Chivas Guadalajara Make Harsh, But Understandable Decision In Sacking Of Jose Luis Real

Head coach Jose Luis Real of Chivas de Guadalajara looks on prior to the game against Seattle Sounders FC. (Photo by Otto Greule Jr/Getty Images)

Chivas Guadalajara sit in sixth place in the Mexican Primera and are in position to make the Liguilla playoffs, so why did they fire their manager? Sardines From The Trawler explains.

On October 1, Chivas Guadalajara lost 1-0 at home to Queretaro. Following that loss, los Gallos Blancos sit just one point behind the Goats, with a goal differential that is two goals better. A 1-0 loss to this team should not be embarrassing, but it was the straw that broke the camel's back for Chivas owner Jorge Vergara. Manager Jose Luis Real was sacked, replaced by Fernando Quirarte. He has not managed a top flight side since 2006. Real has been moved back into an administrative role and his yet to decide whether or not he will stay with the club.

With Real at the helm at the end of last season, Chivas qualified for the Liguilla and lost to eventual champions UNAM Pumas. This season, they didn't lose until their sixth game and still remain in a Liguilla place. Real is the seventh manager to lose his job after just 11 games in the 2011 Apertura, and he's now being seen as a symbol of what's wrong with Mexican football. Managers aren't given enough time to build a team and owners make snap judgments based on individual bad results, and Real has been painted as a victim of that systemic problem.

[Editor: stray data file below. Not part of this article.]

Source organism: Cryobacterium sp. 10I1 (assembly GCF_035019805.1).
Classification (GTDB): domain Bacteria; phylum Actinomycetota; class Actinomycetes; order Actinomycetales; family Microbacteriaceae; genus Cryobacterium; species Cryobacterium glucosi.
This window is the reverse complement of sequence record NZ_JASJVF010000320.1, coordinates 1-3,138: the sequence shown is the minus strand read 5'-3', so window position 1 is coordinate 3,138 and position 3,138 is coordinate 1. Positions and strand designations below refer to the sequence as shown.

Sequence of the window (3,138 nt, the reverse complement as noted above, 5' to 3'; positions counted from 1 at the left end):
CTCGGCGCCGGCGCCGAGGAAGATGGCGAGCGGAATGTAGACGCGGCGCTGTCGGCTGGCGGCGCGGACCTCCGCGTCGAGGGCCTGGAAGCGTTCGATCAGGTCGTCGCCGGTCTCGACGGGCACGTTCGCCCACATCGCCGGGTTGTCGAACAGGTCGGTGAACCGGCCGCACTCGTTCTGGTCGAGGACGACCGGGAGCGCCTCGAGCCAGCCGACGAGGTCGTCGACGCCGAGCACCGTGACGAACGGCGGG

Without a doubt, there is a problem in Mexican football with owners not giving managers enough time. But, if there is going to be a symbol for this problem, it should not be Jose Luis Real.

Despite the fact that his team currently sits in sixth place, his sacking makes sense if it was carried out for the right reasons. The culture in Mexico is such that Vergara could just be a man in a rage who made a snap decision, but if he thinks through Real's decision making throughout the 2011 Apertura, he'll notice patterns of poor choices.

Over Chivas' run of five games without a loss to start the season, defensive midfielder Patricio Araujo was one of the best players in the league. With him marshaling the center of midfield in Chivas' attacking 4-2-3-1, he gave them balance and helped the team easily transition when they lost the ball or gained possession. 

On September 17, Chivas hosted Puebla in a league match. While Puebla made some great offseason moves to turn a terrible team into a respectable one, they are still only a fringe Liguilla contender and a team that should not be able to get three points off of Chivas in Guadalajara. Puebla won 4-1, completely dominating the Goats in the second half. Lucas Silva, Luis Garcia and DaMarcus Beasley - players who are all more or less spare parts who have recently failed elsewhere - had fantastic games. 

Araujo did not have a good game, and he was dropped. For the final two games of Real's reign, Patricio Araujo - his best player up until this point - started on the bench. He was replaced by Jorge Enriquez, who is a promising young player, but Enriquez did not perform well in either of the next two games. Chivas drew Cruz Azul the following week, then fell to Queretaro in Real's final game in charge.

What happened to Araujo? Sure, it was silly for Real to drop him for one bad performance, but the performance was still a stunning one. One of the best players in the Primera to that point and one of the most consistent players in the Chivas team through all of the instability of the last five years shouldn't be having games as poor as Araujo had against Puebla.